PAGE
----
I reluctantly volunteered to head up a robotics team, with the assurance from a more experienced coach that it was easy, and that our team would receive help from their more experienced coaches and team, if necessary. It didn’t quite pan out that way, and my co-coach, group of parent volunteers and I largely relied on trial and error to help our kids work through programming challenges. Eventually the kids understood the math formulas and robotics software better than we did, but there was a learning curve. And the amount of time we spent overcoming that curve meant we were very underprepared for the season-ending tournament.
On top of having very few qualifications to coach such a team, we met in late evening, after many of the kids had been through a full day of school and soccer practice. Ever try to get a group of tired and unruly kids to focus on programming a robot or working on a research project when there’s a room full of Legos to play with? Yeah. That’s what I was up against.
The good: The kids really did enjoy robotics, and my co-coach turned out to be a very cool mom with whom I shared a similar parenting style and common interests.
The bad: Everything else about robotics.
The kids were enthusiastic, the actual competition turned out to be a lot of fun, and in the end I’m glad my volunteer leadership allowed our school to field another team and expose more kids (especially the girls on our teams) to STEM concepts and careers they might pursue. But I never was able to shake the feeling that, with a different coach (perhaps one with an actual math or engineering background), the kids would have learned more and been more successful in the actual competition.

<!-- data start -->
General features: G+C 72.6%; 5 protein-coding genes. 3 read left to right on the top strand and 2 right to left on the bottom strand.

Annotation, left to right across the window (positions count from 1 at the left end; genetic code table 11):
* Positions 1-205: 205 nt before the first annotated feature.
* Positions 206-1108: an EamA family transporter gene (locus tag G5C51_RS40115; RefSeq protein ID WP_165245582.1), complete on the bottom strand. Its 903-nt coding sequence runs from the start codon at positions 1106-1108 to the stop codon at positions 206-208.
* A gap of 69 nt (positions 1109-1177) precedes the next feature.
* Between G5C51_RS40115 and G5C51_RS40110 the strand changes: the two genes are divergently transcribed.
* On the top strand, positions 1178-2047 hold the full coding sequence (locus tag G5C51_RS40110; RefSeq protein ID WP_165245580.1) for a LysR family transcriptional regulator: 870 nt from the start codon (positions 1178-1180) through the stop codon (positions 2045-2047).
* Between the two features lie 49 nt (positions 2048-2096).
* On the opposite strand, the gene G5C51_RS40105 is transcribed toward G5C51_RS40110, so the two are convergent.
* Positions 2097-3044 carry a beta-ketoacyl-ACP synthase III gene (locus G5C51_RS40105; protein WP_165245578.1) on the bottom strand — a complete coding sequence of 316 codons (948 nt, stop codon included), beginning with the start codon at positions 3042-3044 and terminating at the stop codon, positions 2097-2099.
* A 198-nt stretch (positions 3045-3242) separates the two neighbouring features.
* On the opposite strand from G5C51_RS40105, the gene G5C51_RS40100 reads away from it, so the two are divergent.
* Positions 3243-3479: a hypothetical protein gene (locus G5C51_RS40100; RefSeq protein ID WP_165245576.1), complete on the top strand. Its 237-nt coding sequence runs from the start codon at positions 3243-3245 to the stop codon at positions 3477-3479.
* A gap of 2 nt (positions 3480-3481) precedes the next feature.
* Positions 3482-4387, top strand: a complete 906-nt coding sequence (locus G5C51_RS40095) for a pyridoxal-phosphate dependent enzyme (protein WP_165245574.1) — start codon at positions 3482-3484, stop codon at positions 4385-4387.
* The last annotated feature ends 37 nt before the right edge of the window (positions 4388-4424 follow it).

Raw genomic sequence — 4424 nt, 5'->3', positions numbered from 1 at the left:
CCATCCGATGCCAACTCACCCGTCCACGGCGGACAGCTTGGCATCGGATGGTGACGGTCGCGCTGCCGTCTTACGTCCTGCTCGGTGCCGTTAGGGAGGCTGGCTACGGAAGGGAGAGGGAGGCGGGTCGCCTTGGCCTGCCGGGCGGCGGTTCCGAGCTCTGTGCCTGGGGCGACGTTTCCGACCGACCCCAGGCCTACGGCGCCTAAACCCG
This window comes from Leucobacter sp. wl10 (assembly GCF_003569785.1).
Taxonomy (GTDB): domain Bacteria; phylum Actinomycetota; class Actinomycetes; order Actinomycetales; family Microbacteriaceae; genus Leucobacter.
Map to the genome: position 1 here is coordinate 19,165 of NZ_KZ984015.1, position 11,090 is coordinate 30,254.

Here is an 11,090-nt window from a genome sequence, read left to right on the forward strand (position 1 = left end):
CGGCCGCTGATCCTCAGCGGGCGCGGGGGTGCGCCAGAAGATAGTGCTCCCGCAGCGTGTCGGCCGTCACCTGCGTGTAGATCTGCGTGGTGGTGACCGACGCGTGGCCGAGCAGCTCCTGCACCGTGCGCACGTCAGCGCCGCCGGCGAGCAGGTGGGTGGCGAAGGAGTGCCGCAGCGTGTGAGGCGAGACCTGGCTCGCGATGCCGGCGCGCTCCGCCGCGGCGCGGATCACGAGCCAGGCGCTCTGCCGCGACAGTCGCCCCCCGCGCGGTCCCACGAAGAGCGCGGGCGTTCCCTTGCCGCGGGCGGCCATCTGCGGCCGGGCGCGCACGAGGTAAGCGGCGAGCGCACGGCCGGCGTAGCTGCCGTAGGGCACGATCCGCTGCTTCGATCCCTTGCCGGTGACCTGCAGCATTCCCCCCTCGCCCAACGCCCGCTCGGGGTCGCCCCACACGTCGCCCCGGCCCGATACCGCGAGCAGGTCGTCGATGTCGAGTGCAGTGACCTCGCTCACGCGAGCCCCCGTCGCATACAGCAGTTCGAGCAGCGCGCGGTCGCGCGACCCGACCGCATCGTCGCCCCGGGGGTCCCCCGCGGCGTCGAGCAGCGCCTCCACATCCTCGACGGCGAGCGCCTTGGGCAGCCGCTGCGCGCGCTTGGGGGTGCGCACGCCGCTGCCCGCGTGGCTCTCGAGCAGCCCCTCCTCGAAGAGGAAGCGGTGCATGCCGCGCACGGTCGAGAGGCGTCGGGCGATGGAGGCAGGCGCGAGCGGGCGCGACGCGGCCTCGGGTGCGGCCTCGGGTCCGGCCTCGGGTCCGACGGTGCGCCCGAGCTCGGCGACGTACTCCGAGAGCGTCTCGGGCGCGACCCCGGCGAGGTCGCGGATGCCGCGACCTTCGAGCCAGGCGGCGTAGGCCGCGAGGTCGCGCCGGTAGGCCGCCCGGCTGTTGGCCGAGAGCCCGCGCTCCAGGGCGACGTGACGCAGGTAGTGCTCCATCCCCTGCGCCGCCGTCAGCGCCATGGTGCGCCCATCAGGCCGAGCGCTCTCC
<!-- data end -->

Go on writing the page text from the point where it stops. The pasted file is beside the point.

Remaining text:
My experience with our new school’s PTA was similarly dismal. And my kids’ teachers, I found, didn’t really use parent volunteers in the same way they’d been utilized at our old school.
I did go back to robotics this year, again only so more kids could participate. But I no longer volunteer in my kids’ classrooms, and I didn’t go back to the PTA. I helped coach track this spring, and was able to draw on the 20-plus years I’ve spent as a runner to actually give the kids good advice. I felt useful in a way I didn’t feel all those years I spent as a room mom, robotics coach and Wellness Committee member.
When I coached the robotics team, I couldn’t help but feel I’d failed the kids. They could have learned more, done better in their competition, if I’d been a better coach. When I saw other parents being shamed for suggesting a new fundraiser to our new PTA, I was furious on their behalf. No parent or grandparent who chooses to volunteer his or her own time to should be made to feel like a failure. And no parent should feel obligated to volunteer for an activity that sucks all the joy out of volunteerism.
Our public schools need involved parents. With astronomical budget cutbacks, many rely on an army of parents and other community members to provide teachers with additional classroom help, keep extracurricular activities available, and raise money for extras like up-to-date technology and art supplies. It’s tempting for many parents to jump in and sign up for everything. And for the parents who enjoy that? It’s great. There were a lot of years I thought it was great. I could see how the students and my own children benefited from the work, and a lot of my own friendships were forged in the trenches of volunteerism.
I don’t regret being involved. But I am also done. Both of my kids are moving on to new schools next year. I will check out a PTA meeting or two, see where I may be needed, but I won’t blindly sign up for everything or allow myself to feel guilty if my non-participation prevents the participation of others. “Do what you love, love what you do” may be a trite statement when it comes to an actual vocation, but it’s kind of spot-on when applied to volunteer culture. From now on, I’m only volunteering for the things I love.
(Also, if you happen to find out what the Wellness Committee actually does, please tell me. You can find me at the track.)